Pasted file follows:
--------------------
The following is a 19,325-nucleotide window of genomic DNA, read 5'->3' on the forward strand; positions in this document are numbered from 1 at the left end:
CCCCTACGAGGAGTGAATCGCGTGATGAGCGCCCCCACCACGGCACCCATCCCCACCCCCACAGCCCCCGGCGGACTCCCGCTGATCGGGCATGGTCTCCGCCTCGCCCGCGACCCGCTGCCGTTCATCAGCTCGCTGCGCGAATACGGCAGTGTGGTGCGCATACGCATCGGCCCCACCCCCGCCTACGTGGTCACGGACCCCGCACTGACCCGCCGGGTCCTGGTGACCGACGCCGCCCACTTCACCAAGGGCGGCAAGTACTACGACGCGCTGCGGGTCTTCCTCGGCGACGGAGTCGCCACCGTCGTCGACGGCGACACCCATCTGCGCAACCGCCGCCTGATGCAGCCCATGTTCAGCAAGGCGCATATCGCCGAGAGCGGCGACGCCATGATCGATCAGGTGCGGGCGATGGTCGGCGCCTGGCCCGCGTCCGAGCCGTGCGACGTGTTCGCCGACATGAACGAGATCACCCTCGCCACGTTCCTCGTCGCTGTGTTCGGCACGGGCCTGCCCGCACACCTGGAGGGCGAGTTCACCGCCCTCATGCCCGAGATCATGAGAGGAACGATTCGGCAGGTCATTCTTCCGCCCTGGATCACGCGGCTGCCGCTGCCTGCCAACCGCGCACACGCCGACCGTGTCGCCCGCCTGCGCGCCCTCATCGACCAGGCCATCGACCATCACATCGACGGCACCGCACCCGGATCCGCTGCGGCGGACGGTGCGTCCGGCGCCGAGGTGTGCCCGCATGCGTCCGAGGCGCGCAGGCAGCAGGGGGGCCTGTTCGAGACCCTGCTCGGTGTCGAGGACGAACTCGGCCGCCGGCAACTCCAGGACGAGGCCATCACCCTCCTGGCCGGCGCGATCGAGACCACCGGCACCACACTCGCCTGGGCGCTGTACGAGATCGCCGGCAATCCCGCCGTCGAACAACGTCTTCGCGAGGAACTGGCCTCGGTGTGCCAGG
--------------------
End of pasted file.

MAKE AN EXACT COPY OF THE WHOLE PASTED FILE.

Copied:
The following is a 19,325-nucleotide window of genomic DNA, read 5'->3' on the forward strand; positions in this document are numbered from 1 at the left end:
CCCCTACGAGGAGTGAATCGCGTGATGAGCGCCCCCACCACGGCACCCATCCCCACCCCCACAGCCCCCGGCGGACTCCCGCTGATCGGGCATGGTCTCCGCCTCGCCCGCGACCCGCTGCCGTTCATCAGCTCGCTGCGCGAATACGGCAGTGTGGTGCGCATACGCATCGGCCCCACCCCCGCCTACGTGGTCACGGACCCCGCACTGACCCGCCGGGTCCTGGTGACCGACGCCGCCCACTTCACCAAGGGCGGCAAGTACTACGACGCGCTGCGGGTCTTCCTCGGCGACGGAGTCGCCACCGTCGTCGACGGCGACACCCATCTGCGCAACCGCCGCCTGATGCAGCCCATGTTCAGCAAGGCGCATATCGCCGAGAGCGGCGACGCCATGATCGATCAGGTGCGGGCGATGGTCGGCGCCTGGCCCGCGTCCGAGCCGTGCGACGTGTTCGCCGACATGAACGAGATCACCCTCGCCACGTTCCTCGTCGCTGTGTTCGGCACGGGCCTGCCCGCACACCTGGAGGGCGAGTTCACCGCCCTCATGCCCGAGATCATGAGAGGAACGATTCGGCAGGTCATTCTTCCGCCCTGGATCACGCGGCTGCCGCTGCCTGCCAACCGCGCACACGCCGACCGTGTCGCCCGCCTGCGCGCCCTCATCGACCAGGCCATCGACCATCACATCGACGGCACCGCACCCGGATCCGCTGCGGCGGACGGTGCGTCCGGCGCCGAGGTGTGCCCGCATGCGTCCGAGGCGCGCAGGCAGCAGGGGGGCCTGTTCGAGACCCTGCTCGGTGTCGAGGACGAACTCGGCCGCCGGCAACTCCAGGACGAGGCCATCACCCTCCTGGCCGGCGCGATCGAGACCACCGGCACCACACTCGCCTGGGCGCTGTACGAGATCGCCGGCAATCCCGCCGTCGAACAACGTCTTCGCGAGGAACTGGCCTCGGTGTGCCAGG